Back in September we were brash enough to ask you how much you liked us. (We offered some tasty spot prizes as an inducement to respond.) 2,434 newsletter readers and/or ticket buyers took the time to do it. That added up to a lot of commentary for us to cover, but the feedback is enormously useful, not just for our own planning, but for sharing with partners, venues, suppliers and other colleagues.
As with every questionnaire we have ever run, the single subject on which no clear direction emerges is the programme. For some happy souls every film this year was a gem, for others NZIFF 2017 went down as a time of misery and ‘sad’ choices. One respondent would like the website amended so he or she would never be presented the option of seeing a French film. Numerous others request more films from a favoured country or field of interest. Some say ‘enough already with the documentaries’. Others say ‘bring on the docs’.
The excellent news for us is that 95% of the 2,434 ticked the boxes indicating they were very satisfied or satisfied with NZIFF in 2017. A mere 0.68% opted for the box
This year we are delighted to partner with Film Talks Wairarapa to welcome some homegrown filmmakers at their NZIFF screenings in Masterton.
Andrea Bosshard will be in attendance for a Q+A facilitated by Jane Ross following the screening
Monday 11 September 6.00 pm
Hugh Macdonald will be in attendance for a Q+A faciliated by Jane Ross following both screenings
Sunday 17 September 3.30 pm and Monday 18 September 3.45 pm
We’re saddened to hear that Sheila Natusch has passed away, Thursday 10 August aged 91. Our hearts are warmed knowing that Sheila was able to view the film about her life, No Ordinary Sheila, with a packed auditorium in the 100 year old Paramount cinema in Wellington on Tuesday afternoon.
Our thoughts are with Hugh Macdonald, Sheila’s cousin and director of No Ordinary Sheila, Christine Dann the producer, and Sheila’s family and friends.
Hugh’s lovingly-made film tells the story of her life; a radiant, defiant and unconventional life story. What a lady. Rest in peace dear Sheila.
From the NZIFF Team
Congratulations to the winners of the sixth annual New Zealand’s Best 2017 short film competition. The winning shorts were announced on stage at the Civic Theatre in Auckland on Saturday night.
The Madman Entertainment Jury Prize for the Best New Zealand Short Film at NZIFF 2017 was awarded to Waiting, directed by Amberley Jo Aumua. The jury noted in their citation that they were particularly impressed with the screenplay which contributed to the film’s success and that the filmmakers had created a story with lasting impact despite having very few resources. Director Amberley Jo Aumua receives a cash prize of $5,000.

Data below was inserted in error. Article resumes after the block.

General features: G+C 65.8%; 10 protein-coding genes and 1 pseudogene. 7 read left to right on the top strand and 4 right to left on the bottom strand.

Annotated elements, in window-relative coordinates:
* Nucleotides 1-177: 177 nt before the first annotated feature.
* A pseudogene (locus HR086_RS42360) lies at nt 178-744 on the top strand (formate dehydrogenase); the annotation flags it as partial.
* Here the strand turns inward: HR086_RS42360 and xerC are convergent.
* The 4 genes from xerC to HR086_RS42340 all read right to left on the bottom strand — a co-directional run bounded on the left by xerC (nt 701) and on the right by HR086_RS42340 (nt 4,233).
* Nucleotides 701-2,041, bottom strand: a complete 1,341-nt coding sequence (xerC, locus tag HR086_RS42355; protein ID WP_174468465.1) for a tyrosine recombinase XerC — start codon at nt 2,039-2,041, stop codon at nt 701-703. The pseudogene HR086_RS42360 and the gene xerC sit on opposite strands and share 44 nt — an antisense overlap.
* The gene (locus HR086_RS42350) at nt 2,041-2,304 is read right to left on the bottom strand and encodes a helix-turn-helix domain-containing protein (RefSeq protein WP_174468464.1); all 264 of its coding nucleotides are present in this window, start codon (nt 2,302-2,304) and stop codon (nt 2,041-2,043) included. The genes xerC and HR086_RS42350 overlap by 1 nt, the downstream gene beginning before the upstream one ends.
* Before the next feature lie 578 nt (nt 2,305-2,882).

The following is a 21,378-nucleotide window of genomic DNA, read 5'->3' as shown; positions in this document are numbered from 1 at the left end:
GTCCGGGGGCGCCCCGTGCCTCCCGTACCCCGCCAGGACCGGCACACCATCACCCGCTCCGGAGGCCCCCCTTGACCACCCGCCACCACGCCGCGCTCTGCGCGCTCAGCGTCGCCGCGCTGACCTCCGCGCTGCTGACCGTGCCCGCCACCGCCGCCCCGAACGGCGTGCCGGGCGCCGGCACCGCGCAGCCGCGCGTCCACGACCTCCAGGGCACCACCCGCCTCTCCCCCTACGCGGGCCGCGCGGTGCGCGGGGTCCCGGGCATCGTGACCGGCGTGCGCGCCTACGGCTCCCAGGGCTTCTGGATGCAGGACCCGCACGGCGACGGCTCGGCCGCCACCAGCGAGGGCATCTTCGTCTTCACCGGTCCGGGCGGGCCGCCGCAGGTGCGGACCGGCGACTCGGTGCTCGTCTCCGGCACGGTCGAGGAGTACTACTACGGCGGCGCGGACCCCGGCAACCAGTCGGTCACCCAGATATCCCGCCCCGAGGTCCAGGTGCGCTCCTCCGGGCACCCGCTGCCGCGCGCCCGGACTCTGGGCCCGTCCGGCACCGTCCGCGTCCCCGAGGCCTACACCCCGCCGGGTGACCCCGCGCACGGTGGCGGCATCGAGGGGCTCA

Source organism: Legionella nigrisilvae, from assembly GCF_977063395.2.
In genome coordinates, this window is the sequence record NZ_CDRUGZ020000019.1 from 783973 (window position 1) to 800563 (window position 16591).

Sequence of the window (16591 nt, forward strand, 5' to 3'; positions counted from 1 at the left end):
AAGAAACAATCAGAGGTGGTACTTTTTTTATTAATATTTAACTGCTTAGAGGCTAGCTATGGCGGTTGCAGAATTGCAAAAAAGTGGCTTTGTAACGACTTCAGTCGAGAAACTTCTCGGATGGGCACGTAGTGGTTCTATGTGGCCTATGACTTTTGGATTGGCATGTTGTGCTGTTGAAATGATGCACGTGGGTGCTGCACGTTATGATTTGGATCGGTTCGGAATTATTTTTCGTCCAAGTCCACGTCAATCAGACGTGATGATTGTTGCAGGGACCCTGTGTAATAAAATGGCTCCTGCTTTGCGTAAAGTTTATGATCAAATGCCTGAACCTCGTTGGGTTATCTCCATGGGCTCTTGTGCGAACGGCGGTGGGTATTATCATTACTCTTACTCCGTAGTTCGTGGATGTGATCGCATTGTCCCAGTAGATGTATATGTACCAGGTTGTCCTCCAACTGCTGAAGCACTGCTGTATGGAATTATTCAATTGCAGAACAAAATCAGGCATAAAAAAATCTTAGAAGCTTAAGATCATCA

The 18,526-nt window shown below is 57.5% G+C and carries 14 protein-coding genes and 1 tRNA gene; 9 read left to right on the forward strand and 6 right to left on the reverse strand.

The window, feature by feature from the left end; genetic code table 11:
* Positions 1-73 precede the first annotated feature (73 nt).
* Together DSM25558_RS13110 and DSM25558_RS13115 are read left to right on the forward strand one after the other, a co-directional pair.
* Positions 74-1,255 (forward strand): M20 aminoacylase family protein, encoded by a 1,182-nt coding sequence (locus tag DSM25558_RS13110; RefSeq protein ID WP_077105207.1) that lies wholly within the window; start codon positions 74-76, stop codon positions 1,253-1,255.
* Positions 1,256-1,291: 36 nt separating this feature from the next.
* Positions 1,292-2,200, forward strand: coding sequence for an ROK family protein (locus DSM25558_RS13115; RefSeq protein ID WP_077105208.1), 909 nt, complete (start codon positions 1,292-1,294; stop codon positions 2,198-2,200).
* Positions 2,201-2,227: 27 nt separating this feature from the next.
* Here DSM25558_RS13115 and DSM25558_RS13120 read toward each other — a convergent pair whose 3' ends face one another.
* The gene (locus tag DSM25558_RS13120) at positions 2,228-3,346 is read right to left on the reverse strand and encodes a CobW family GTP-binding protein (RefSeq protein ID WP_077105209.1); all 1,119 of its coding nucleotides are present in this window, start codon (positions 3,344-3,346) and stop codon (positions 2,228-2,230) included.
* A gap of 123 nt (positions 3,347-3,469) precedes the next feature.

The Jury citation follows:
“In a field brimming with imagination and craft, just about any of the NZ’s Best finalists would have made worthy winners. For us, however, Waiting shone through thanks to an engaging story, raw emotional force and ineffable charm that will linger long in the memory. Samuel Kamu’s powerful screenplay and Amberley Jo Aumua’s assured direction mark them out as prodigious emerging talents. We can’t wait to see what they create next.”
The Wallace Friends of the Civic Award was awarded to Thicket. The finalists for this award were assessed by Sir James Wallace and Associate
We are pleased to confirm Armagan Ballantyne and Toby Manhire as jury members for our New Zealand’s Best Short Film Competition.
Armagan Ballantyne and Toby Manhire will join Andrew Cozens, representative for Madman Entertainment, to judge six short films selected by Gaylene Preston, at a public screening of New Zealand’s Best 2017 on Saturday 29 July in Auckland.
The jury will select the winner of the $5,000 Madman Entertainment Jury Prize, while a $3,000 Wallace Friends of the Civic Award will be awarded by donors the Wallace Foundation and Wallace Media Ltd, to the film or contributor to a film they deem to merit special recognition.
The winners will be announced during the closing weekend of the Auckland leg of NZIFF. The six finalists are Do No Harm (dir: Roseanne Liang), Laundry (dir: Becs Arahanga), Thicket (dir: Julian Vares), Untitled Groping Revenge Fairytale (dir: Catherine Bisley), Waiting (dir: Amberley Jo Aumua), and The Dregs (dir: Matt Campbell).
Guest selector Gaylene Preston selected the six finalists from a shortlist of 12. Festival programmers Bill Gosden and Michael McDonnell viewed 83 entries to prepare the shortlist.
New Zealand’s Best competition also includes an Audience award. Audiences in Auckland and Wellington will be